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you will do to songs force tonight and i will ask you to say a word about each, why you love the songs so much. you're going to do "come fly with me. >> i was a song he wrote for bright -- or frank that was the title of his album. that song is in the consciousness of america. it's an commercials, everything you can think of. written for at movie. >> the other son you're going to do for site is "the tender trap o." movie with the same name. tavis: all right, let me shut up and make way for these great
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performances to come in 20 seconds here. the new project from steve tyrell is called "it's kohn."the songs of sammy i will see you in l.a. and i will see you at the carlisle in winter. tavis: from his new project, here is our friend steve tyrell performing "the tender trap" and "come fly with me." enjoy. as always, keep the faith. ♪ you see a pair of laughing eyes and suddenly you are signing ♪
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you think there is something wrong ♪ you string along, board, then snap ♪ ghs ♪se eyes, those si ♪ their part of the tender trap ♪ ♪ your hand in hand beneath the trees ♪\ ♪ and soon there's music in the breeze ♪ your acting kind of smart ♪ ♪ until your heart goes wap ♪ those trees, that breeze ♪ they are part of the tender trap ♪ ♪ some starry night ♪ when her kisses make you
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tingle ♪ ♪ shall hold you tight ♪ and you'll hate yourself for being single ♪ ♪ and all at once it seems so nice ♪ ♪ the folks are throwing shoes and rice ♪ ♪ you hurry to a spot ♪ that's just a dot on the map ♪ ♪ >> be careful out there. ♪ come fly with me ♪ let's fly, let's fly, let's fly away ♪ ♪ if you can use some exotic booze ♪ ♪ there is a bar in car bomb a ♪ come fly with me, let's fly,
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let's fly away ♪ ♪ come fly with me, let's flow down to peru ♪ in llama land there is a one- man band ♪ ♪ and he'll toot his flute for you ♪ ♪ come fly with me, let's take off in the blue ♪ there where you up the air is rarefied ♪ ♪ will just glide, starry eyed there, i'll you up be holding you so near ♪ hear angels cheer as were together ♪ ♪ weatherwise it's such a lovely day ♪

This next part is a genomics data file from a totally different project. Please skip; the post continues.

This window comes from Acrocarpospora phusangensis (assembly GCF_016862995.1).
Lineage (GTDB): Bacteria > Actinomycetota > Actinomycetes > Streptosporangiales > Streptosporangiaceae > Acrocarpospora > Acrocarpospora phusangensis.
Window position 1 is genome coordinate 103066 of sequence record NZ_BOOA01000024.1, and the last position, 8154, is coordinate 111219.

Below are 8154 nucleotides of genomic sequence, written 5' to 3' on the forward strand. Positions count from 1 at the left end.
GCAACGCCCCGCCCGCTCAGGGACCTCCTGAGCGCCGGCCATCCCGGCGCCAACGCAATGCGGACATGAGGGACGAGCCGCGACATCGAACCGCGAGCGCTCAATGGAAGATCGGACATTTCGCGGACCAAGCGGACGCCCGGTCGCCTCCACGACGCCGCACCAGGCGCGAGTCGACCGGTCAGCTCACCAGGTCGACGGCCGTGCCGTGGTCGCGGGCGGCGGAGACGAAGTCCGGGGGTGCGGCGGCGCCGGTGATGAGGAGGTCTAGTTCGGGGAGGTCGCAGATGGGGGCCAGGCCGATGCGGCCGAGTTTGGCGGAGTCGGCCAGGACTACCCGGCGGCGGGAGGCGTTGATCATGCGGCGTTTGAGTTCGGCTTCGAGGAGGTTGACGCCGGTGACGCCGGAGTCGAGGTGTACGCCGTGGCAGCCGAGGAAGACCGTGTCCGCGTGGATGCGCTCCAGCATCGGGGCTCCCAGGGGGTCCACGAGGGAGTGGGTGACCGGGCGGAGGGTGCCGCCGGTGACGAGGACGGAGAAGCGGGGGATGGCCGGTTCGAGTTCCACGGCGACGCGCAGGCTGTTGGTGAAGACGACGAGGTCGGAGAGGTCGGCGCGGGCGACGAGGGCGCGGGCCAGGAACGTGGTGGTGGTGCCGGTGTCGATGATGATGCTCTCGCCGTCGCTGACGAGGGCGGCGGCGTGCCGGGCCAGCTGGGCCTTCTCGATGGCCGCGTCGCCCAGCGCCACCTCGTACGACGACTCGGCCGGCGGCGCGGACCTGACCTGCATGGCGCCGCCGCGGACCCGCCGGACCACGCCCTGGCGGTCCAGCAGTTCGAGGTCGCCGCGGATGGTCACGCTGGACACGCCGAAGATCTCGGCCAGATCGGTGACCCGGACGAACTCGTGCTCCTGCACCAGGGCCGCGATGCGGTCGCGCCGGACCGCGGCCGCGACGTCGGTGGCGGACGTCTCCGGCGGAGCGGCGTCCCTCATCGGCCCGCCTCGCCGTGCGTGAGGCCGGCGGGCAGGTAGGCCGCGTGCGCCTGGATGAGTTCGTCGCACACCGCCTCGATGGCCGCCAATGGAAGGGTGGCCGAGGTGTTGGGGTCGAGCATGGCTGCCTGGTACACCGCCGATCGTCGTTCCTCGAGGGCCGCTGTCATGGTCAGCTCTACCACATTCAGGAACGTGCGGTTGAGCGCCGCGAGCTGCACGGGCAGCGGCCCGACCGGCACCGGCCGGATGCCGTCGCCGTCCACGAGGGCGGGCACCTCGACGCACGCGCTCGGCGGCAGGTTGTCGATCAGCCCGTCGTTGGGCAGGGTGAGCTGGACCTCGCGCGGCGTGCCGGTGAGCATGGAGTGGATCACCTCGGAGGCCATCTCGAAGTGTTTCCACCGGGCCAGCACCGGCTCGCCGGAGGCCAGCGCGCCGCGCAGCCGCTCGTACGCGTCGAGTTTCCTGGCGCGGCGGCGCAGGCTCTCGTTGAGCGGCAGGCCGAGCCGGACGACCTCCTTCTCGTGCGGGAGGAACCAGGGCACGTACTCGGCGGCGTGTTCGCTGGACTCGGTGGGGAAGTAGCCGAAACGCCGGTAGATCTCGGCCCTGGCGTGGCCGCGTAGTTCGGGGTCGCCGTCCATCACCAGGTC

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♪ you just say the words and will beat those birds ♪ ♪ down to at the poco bay ♪ it's perfect for a flying honeymoon, they say ♪ ♪ come fly with me, let's fly, let's fly away ♪ ♪ tavis!s go, ♪ ♪ come fly with me >> yeah! there i willyou up be holding you so near ♪ cheermay hear angels because we are together ♪ oh weatherwise, it is such a
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lovely day ♪ ♪ you just say the words and will beat those birds ♪ ♪ down to our couple go back -- down to alcapulco bay ♪ ♪ it's perfect for a flying honeymoon, they say ♪ ♪ come fly with me ♪ come on and fly with me ♪ so come fly with me ♪ pack up, let's fly away ♪ ♪ [applause] >> and don't tell your mama where we're going. >> for more information on today's show, visit tavis smiley at -- at tavis: join me next time for a
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conversation with oliver stone about the release of his controversial film "jfk." that is next time. see you then. >> and by contributions to your local pbs station from viewers like you. inc. you. -- thank you.